Spirituality: A home in ICT4D?

Back in the early 90’s, when I started to take a serious interest in international development, I spent many weekends flicking through mail order booklets and “Working Abroad” publications that I had to order by post. Back then there was nothing relevant on the World Wide Web to speak of – actually, there wasn’t really much of a World Wide Web to speak of.

One thing that struck me back then were the number of overseas placements being offered by church- and faith-based groups, and how in most cases you had to be a practising ‘this’ or a practising ‘that’ before you’d be considered. To put it mildly, this bugged me a little.

Almost twenty years later and I’ve been fortunate enough to fulfil my ambition to work abroad – helping out with hospital and school building, and numerous conservation projects – although in the end I found a home in the ICT4D field. Having made that journey, one thing strikes me. While religious-based placements are still commonplace in “generic” development, they seem glaringly absent in ICT4D. In fact, religion or faith full-stop seem almost entirely absent from our discipline.

Is there a reason for this? Are technologists generally less religious or spiritual than those who work in health, or agriculture, or human rights? Or is it that technology-based work attracts an entirely ‘different’ crowd?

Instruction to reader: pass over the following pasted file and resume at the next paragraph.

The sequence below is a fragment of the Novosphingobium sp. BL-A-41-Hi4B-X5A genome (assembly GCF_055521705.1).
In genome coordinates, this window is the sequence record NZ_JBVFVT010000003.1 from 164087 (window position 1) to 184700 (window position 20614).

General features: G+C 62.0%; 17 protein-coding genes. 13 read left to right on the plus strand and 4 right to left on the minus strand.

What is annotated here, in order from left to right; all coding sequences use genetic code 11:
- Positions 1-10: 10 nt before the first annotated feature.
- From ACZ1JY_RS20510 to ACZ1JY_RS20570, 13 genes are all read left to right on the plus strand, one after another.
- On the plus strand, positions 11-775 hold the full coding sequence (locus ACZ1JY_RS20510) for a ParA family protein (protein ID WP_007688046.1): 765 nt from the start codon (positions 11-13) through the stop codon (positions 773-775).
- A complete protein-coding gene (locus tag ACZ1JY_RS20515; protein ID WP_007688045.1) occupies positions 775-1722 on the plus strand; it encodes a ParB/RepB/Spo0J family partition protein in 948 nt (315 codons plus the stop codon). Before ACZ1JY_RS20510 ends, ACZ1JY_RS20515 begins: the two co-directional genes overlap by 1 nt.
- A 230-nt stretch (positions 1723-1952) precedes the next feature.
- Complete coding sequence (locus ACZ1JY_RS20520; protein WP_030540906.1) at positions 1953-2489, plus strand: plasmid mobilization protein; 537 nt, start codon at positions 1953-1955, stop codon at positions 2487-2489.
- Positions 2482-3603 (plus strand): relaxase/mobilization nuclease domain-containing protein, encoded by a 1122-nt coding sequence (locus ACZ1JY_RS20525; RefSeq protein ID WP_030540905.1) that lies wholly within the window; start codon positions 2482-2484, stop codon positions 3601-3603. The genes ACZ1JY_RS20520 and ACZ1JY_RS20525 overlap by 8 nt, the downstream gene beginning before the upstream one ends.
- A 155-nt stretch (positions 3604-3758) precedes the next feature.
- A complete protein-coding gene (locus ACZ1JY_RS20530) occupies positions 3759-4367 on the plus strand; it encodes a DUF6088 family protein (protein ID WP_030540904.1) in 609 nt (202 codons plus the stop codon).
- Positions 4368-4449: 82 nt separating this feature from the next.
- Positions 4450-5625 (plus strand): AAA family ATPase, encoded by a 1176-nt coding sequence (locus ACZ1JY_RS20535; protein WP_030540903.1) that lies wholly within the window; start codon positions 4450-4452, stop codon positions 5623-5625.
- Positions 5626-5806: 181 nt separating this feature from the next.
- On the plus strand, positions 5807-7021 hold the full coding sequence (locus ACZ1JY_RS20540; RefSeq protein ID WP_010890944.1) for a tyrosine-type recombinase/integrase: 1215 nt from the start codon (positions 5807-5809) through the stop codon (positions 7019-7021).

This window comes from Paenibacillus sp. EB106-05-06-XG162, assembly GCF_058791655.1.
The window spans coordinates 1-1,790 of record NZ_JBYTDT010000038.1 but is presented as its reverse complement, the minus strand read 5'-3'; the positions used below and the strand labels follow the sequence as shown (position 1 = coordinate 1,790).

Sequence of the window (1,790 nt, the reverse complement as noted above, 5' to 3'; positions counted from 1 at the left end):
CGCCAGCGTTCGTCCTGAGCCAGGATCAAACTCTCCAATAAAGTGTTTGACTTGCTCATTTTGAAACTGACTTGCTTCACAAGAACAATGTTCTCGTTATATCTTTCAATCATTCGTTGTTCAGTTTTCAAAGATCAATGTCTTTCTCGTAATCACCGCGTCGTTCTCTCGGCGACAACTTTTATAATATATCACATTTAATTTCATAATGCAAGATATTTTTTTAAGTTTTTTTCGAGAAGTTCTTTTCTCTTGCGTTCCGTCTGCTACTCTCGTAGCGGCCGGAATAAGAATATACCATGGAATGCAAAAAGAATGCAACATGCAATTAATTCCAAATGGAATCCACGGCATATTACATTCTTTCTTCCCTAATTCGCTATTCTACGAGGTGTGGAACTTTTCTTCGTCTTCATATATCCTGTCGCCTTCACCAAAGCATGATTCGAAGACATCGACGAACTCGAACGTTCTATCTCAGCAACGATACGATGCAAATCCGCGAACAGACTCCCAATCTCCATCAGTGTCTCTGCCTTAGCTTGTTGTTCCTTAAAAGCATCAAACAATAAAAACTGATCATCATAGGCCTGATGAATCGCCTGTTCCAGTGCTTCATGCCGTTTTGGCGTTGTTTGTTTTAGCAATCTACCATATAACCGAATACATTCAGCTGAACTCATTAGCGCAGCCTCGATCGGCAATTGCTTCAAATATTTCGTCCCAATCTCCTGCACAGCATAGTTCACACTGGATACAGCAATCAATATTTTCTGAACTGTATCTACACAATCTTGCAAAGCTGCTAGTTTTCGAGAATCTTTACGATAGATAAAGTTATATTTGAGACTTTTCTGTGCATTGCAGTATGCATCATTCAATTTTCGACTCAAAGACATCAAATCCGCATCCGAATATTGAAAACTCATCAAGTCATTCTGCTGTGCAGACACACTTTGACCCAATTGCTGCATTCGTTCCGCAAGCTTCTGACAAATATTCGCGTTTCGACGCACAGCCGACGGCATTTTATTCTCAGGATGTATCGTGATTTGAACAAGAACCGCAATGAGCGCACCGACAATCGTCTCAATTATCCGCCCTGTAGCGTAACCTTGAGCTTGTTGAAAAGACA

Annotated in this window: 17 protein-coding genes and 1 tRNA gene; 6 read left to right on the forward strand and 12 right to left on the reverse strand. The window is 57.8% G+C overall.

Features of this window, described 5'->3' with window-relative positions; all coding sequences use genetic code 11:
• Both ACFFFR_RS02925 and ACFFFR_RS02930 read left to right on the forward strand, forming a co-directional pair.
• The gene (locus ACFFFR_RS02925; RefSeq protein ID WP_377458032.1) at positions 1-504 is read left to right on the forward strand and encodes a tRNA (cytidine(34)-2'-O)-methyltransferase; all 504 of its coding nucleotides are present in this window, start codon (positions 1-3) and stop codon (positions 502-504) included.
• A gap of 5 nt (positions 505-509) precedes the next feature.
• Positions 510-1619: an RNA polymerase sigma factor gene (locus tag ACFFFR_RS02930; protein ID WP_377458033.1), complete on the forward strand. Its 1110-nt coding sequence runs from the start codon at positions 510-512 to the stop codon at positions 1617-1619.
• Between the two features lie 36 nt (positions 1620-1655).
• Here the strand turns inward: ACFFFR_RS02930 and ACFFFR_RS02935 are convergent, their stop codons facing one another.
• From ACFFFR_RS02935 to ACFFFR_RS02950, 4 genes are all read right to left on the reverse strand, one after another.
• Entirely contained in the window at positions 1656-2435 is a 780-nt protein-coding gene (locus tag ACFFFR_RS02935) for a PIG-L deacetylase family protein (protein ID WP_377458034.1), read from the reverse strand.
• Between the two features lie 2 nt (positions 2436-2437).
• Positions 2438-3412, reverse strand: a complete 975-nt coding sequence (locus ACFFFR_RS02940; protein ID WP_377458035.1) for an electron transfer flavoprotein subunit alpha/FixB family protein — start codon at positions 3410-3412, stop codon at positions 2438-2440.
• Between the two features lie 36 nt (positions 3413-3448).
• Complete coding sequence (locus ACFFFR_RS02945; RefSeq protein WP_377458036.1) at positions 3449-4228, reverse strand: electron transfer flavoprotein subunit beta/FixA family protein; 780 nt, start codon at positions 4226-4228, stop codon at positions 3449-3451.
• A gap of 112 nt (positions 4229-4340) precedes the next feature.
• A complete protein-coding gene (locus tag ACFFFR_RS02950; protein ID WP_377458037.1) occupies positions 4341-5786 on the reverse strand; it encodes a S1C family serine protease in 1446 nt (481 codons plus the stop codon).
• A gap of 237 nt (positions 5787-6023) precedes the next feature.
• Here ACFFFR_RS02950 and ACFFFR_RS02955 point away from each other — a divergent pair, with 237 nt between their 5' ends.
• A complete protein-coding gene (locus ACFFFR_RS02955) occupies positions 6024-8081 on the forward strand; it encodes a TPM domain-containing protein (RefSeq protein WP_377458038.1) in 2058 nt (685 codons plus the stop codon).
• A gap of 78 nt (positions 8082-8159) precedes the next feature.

Speaking personally, my work represents something of a mirror image of how I think life should be led. Values I strongly believe in – unconditional help,┬ákindness, the need to be respectful, humble, polite, responsive and so on – are also characteristics I try to embed in much of what I work on. The problem is that many of these characteristics are largely intangible, and although I feel spiritually driven by what I do I struggle to explain exactly what that means or what it is.

When I think of all the different career paths I could have taken, and the many others working in ICT4D could have taken, I can’t help but wonder what drives us all. What common values do we share, why do we do what we do, and does spirituality play a part in many – or any – of our stories?